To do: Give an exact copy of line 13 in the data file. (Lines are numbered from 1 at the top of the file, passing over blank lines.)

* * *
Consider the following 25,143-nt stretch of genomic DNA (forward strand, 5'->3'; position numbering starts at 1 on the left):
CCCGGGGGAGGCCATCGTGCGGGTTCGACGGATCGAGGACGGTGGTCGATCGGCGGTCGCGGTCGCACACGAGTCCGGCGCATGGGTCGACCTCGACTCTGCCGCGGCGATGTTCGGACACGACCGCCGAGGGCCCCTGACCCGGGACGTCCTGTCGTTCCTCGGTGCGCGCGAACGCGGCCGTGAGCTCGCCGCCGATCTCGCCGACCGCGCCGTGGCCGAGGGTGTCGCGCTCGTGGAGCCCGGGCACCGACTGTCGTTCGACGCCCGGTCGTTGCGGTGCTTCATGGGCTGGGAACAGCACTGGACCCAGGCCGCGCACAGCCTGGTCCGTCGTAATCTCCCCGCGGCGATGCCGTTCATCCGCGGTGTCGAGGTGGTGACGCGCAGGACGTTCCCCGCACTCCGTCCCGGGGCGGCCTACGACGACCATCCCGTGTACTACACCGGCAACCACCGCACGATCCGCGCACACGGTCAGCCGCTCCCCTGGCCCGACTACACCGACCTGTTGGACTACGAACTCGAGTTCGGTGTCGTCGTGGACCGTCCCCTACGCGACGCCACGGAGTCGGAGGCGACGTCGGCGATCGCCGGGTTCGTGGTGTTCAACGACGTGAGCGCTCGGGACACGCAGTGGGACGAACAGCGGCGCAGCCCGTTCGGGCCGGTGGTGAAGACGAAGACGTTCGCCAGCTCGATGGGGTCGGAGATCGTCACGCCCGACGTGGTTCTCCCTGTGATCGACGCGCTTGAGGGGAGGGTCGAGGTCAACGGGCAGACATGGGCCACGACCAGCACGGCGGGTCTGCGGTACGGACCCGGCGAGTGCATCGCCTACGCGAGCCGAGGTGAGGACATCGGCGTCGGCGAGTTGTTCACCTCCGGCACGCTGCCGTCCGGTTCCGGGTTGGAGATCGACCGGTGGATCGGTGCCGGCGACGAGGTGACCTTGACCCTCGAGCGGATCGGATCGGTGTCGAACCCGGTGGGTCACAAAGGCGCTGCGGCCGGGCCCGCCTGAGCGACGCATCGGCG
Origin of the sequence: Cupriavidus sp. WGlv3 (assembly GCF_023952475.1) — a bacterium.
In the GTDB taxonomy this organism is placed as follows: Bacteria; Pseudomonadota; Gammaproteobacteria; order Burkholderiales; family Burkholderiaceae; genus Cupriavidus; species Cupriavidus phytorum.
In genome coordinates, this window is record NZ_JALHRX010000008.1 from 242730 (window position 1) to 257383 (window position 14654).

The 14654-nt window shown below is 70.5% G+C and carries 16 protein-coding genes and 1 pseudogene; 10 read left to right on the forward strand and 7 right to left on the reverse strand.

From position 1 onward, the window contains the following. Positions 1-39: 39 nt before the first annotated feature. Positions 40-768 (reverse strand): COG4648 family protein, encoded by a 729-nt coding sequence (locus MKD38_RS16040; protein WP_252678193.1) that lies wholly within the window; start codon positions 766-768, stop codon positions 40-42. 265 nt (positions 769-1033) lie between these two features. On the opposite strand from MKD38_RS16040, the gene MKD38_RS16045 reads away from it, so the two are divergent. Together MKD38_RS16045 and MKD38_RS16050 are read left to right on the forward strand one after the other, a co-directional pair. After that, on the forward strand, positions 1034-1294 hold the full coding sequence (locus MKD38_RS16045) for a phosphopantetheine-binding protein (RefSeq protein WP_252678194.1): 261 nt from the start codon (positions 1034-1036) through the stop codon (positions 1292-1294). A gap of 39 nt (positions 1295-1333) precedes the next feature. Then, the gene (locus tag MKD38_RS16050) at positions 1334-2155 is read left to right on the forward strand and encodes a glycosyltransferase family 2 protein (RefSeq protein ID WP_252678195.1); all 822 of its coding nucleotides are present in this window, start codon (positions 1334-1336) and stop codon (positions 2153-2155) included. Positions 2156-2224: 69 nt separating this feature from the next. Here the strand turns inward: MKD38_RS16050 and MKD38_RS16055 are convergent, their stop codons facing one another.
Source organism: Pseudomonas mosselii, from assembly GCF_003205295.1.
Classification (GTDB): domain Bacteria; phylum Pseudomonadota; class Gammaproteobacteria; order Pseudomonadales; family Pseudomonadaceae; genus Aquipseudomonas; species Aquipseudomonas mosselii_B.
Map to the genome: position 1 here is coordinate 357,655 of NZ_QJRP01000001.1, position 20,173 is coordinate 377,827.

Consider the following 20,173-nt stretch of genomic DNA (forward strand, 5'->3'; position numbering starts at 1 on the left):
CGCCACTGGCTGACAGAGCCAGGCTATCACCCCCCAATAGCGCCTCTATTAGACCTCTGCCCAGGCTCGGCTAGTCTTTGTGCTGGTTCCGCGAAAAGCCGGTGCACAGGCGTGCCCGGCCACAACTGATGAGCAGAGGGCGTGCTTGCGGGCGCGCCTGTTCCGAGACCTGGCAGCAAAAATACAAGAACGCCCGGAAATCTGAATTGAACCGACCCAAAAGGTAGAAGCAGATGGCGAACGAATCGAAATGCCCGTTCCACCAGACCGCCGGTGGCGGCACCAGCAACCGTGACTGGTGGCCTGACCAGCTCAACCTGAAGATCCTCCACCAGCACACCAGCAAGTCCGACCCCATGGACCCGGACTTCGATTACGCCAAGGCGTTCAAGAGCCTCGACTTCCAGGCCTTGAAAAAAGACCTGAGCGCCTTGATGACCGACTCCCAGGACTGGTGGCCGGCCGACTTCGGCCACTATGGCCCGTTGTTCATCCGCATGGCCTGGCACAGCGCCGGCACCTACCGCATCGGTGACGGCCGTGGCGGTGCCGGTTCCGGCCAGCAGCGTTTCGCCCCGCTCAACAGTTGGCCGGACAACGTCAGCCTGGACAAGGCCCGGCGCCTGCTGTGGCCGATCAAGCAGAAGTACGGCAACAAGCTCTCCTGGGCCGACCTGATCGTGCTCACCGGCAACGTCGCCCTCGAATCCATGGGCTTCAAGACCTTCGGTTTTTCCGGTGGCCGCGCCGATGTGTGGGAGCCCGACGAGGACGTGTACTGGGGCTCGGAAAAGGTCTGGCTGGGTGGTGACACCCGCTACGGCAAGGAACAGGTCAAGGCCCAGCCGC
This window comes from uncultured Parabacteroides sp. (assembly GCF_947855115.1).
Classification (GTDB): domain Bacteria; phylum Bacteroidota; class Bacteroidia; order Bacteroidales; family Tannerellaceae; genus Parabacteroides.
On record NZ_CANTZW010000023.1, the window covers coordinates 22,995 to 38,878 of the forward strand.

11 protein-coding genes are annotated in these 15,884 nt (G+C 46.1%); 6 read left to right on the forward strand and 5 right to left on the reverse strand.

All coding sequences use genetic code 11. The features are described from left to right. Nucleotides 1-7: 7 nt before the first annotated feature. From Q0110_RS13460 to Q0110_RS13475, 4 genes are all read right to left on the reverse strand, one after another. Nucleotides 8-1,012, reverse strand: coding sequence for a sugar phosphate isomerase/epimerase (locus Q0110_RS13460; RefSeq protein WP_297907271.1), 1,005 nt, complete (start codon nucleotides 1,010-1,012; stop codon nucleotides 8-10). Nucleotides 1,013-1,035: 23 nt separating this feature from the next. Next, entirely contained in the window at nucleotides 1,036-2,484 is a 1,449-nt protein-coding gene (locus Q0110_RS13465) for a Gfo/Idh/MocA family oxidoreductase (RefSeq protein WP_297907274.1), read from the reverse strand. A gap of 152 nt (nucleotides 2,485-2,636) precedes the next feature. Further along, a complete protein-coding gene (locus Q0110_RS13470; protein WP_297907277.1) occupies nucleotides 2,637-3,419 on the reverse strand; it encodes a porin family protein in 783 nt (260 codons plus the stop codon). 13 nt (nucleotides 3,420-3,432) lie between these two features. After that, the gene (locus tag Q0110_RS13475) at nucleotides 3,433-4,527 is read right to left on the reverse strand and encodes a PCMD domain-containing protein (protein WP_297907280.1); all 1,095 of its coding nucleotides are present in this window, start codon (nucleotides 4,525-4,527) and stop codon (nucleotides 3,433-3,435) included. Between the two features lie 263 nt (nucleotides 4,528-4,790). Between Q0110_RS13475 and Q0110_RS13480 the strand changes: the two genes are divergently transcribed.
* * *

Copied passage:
This window comes from uncultured Parabacteroides sp. (assembly GCF_947855115.1).